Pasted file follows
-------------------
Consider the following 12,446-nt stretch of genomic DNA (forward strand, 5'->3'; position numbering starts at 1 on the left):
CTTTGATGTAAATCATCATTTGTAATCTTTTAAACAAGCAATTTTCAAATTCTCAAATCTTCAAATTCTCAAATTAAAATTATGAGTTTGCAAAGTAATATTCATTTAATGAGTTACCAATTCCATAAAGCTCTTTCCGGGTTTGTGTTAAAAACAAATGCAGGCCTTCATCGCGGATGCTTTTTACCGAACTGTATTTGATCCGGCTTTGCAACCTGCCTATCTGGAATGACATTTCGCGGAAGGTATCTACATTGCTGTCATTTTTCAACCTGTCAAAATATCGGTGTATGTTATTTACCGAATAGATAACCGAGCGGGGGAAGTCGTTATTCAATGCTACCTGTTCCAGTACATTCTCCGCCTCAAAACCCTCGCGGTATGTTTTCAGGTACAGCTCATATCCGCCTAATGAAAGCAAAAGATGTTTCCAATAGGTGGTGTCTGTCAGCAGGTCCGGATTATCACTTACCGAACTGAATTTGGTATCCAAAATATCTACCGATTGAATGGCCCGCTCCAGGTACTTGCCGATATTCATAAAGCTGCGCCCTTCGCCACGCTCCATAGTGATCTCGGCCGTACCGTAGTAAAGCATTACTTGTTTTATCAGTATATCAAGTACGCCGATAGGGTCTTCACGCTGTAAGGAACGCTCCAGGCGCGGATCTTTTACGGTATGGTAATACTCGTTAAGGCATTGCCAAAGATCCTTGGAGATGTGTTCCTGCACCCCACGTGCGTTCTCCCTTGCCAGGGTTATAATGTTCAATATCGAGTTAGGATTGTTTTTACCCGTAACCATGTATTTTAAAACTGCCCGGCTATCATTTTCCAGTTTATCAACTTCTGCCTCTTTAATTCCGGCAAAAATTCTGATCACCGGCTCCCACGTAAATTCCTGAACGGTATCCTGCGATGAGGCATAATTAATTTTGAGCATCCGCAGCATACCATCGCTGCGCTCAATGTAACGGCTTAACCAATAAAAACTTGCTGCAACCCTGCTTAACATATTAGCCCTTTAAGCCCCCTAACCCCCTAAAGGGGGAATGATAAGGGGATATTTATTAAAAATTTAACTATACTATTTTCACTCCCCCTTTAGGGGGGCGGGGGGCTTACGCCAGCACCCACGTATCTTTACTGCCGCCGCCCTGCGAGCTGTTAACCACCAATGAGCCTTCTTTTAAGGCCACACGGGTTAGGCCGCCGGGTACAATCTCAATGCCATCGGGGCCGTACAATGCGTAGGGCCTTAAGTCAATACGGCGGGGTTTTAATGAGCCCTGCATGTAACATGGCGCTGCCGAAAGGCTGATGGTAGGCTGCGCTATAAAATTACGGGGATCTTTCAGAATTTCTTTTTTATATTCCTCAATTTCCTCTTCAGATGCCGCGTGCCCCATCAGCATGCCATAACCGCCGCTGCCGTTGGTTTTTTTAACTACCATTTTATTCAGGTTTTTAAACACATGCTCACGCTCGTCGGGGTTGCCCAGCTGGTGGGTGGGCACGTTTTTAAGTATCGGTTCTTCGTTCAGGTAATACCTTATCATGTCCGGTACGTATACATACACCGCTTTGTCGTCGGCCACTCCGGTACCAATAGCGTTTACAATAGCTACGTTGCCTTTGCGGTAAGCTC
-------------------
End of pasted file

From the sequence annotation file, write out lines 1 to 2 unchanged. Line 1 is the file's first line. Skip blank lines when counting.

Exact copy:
Consider the following 12,446-nt stretch of genomic DNA (forward strand, 5'->3'; position numbering starts at 1 on the left):
CTTTGATGTAAATCATCATTTGTAATCTTTTAAACAAGCAATTTTCAAATTCTCAAATCTTCAAATTCTCAAATTAAAATTATGAGTTTGCAAAGTAATATTCATTTAATGAGTTACCAATTCCATAAAGCTCTTTCCGGGTTTGTGTTAAAAACAAATGCAGGCCTTCATCGCGGATGCTTTTTACCGAACTGTATTTGATCCGGCTTTGCAACCTGCCTATCTGGAATGACATTTCGCGGAAGGTATCTACATTGCTGTCATTTTTCAACCTGTCAAAATATCGGTGTATGTTATTTACCGAATAGATAACCGAGCGGGGGAAGTCGTTATTCAATGCTACCTGTTCCAGTACATTCTCCGCCTCAAAACCCTCGCGGTATGTTTTCAGGTACAGCTCATATCCGCCTAATGAAAGCAAAAGATGTTTCCAATAGGTGGTGTCTGTCAGCAGGTCCGGATTATCACTTACCGAACTGAATTTGGTATCCAAAATATCTACCGATTGAATGGCCCGCTCCAGGTACTTGCCGATATTCATAAAGCTGCGCCCTTCGCCACGCTCCATAGTGATCTCGGCCGTACCGTAGTAAAGCATTACTTGTTTTATCAGTATATCAAGTACGCCGATAGGGTCTTCACGCTGTAAGGAACGCTCCAGGCGCGGATCTTTTACGGTATGGTAATACTCGTTAAGGCATTGCCAAAGATCCTTGGAGATGTGTTCCTGCACCCCACGTGCGTTCTCCCTTGCCAGGGTTATAATGTTCAATATCGAGTTAGGATTGTTTTTACCCGTAACCATGTATTTTAAAACTGCCCGGCTATCATTTTCCAGTTTATCAACTTCTGCCTCTTTAATTCCGGCAAAAATTCTGATCACCGGCTCCCACGTAAATTCCTGAACGGTATCCTGCGATGAGGCATAATTAATTTTGAGCATCCGCAGCATACCATCGCTGCGCTCAATGTAACGGCTTAACCAATAAAAACTTGCTGCAACCCTGCTTAACATATTAGCCCTTTAAGCCCCCTAACCCCCTAAAGGGGGAATGATAAGGGGATATTTATTAAAAATTTAACTATACTATTTTCACTCCCCCTTTAGGGGGGCGGGGGGCTTACGCCAGCACCCACGTATCTTTACTGCCGCCGCCCTGCGAGCTGTTAACCACCAATGAGCCTTCTTTTAAGGCCACACGGGTTAGGCCGCCGGGTACAATCTCAATGCCATCGGGGCCGTACAATGCGTAGGGCCTTAAGTCAATACGGCGGGGTTTTAATGAGCCCTGCATGTAACATGGCGCTGCCGAAAGGCTGATGGTAGGCTGCGCTATAAAATTACGGGGATCTTTCAGAATTTCTTTTTTATATTCCTCAATTTCCTCTTCAGATGCCGCGTGCCCCATCAGCATGCCATAACCGCCGCTGCCGTTGGTTTTTTTAACTACCATTTTATTCAGGTTTTTAAACACATGCTCACGCTCGTCGGGGTTGCCCAGCTGGTGGGTGGGCACGTTTTTAAGTATCGGTTCTTCGTTCAGGTAATACCTTATCATGTCCGGTACGTATACATACACCGCTTTGTCGTCGGCCACTCCGGTACCAATAGCGTTTACAATAGCTACGTTGCCTTTGCGGTAAGCTC